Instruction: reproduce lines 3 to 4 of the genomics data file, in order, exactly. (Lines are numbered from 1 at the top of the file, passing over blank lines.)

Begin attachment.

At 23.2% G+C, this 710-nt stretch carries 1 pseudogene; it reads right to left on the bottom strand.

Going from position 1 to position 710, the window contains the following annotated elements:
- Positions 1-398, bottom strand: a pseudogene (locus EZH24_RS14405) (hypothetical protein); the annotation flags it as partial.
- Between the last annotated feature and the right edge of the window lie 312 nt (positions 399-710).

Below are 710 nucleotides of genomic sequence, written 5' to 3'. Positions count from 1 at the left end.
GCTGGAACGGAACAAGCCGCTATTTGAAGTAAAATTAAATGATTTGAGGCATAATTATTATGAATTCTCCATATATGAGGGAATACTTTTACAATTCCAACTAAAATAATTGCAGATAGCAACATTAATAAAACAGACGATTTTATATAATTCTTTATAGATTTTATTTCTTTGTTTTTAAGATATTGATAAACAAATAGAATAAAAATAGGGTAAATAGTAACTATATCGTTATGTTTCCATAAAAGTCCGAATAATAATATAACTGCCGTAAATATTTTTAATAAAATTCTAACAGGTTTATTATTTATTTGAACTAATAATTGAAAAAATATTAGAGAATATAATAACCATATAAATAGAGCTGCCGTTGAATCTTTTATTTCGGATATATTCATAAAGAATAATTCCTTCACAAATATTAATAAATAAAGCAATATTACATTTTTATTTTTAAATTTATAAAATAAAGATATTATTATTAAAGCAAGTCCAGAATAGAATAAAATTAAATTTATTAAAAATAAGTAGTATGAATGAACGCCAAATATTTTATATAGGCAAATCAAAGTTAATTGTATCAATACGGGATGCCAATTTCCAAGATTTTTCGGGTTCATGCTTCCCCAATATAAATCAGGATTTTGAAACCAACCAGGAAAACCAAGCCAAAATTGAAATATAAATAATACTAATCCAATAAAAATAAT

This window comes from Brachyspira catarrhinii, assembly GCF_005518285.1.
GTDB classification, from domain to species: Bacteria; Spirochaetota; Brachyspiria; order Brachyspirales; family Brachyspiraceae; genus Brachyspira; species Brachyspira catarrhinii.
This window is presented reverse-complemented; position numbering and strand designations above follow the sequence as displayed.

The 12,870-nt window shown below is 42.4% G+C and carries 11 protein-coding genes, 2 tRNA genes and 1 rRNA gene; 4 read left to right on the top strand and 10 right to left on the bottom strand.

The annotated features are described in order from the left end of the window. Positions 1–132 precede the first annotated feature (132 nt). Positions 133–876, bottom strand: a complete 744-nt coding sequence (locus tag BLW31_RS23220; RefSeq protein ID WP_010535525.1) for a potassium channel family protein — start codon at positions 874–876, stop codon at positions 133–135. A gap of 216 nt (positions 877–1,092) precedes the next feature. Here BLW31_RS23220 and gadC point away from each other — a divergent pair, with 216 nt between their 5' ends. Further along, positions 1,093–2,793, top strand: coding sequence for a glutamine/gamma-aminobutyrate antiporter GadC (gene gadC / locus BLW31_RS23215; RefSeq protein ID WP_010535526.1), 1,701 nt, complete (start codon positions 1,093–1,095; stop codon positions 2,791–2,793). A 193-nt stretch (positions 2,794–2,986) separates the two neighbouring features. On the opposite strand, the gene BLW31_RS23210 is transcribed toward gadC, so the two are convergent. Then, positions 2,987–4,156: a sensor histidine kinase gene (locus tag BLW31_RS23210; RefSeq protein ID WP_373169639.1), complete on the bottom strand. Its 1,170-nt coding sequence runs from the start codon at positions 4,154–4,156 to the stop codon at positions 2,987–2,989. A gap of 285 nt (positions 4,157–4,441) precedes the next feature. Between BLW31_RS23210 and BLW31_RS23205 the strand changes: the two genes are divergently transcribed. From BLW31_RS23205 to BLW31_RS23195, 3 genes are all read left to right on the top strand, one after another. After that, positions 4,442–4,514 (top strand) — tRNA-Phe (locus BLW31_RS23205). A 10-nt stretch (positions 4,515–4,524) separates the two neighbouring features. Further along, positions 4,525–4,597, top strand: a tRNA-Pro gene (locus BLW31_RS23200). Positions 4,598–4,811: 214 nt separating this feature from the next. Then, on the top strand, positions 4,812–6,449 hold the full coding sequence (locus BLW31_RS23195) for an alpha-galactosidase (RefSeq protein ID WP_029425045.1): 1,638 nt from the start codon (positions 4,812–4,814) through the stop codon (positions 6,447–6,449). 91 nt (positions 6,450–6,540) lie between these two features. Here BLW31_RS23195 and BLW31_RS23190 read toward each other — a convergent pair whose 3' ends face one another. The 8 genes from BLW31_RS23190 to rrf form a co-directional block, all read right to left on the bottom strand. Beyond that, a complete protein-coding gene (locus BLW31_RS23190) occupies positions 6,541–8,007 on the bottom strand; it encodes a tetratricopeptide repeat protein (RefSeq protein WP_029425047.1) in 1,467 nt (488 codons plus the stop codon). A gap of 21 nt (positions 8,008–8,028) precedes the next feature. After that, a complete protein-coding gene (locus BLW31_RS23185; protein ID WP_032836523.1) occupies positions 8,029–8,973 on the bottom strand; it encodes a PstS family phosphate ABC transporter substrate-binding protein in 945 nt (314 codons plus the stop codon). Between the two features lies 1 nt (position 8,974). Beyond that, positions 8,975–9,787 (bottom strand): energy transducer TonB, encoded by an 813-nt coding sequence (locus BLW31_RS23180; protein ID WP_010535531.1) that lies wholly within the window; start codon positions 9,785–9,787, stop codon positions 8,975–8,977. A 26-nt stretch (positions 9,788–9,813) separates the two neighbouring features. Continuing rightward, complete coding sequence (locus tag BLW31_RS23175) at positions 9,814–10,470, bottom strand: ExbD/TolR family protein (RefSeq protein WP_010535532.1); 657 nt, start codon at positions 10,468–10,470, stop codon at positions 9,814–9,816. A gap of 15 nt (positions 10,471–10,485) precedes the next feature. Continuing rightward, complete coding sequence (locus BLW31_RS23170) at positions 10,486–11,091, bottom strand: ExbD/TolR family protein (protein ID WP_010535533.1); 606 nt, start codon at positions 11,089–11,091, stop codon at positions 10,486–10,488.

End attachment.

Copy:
- Positions 1-398, bottom strand: a pseudogene (locus EZH24_RS14405) (hypothetical protein); the annotation flags it as partial.
- Between the last annotated feature and the right edge of the window lie 312 nt (positions 399-710).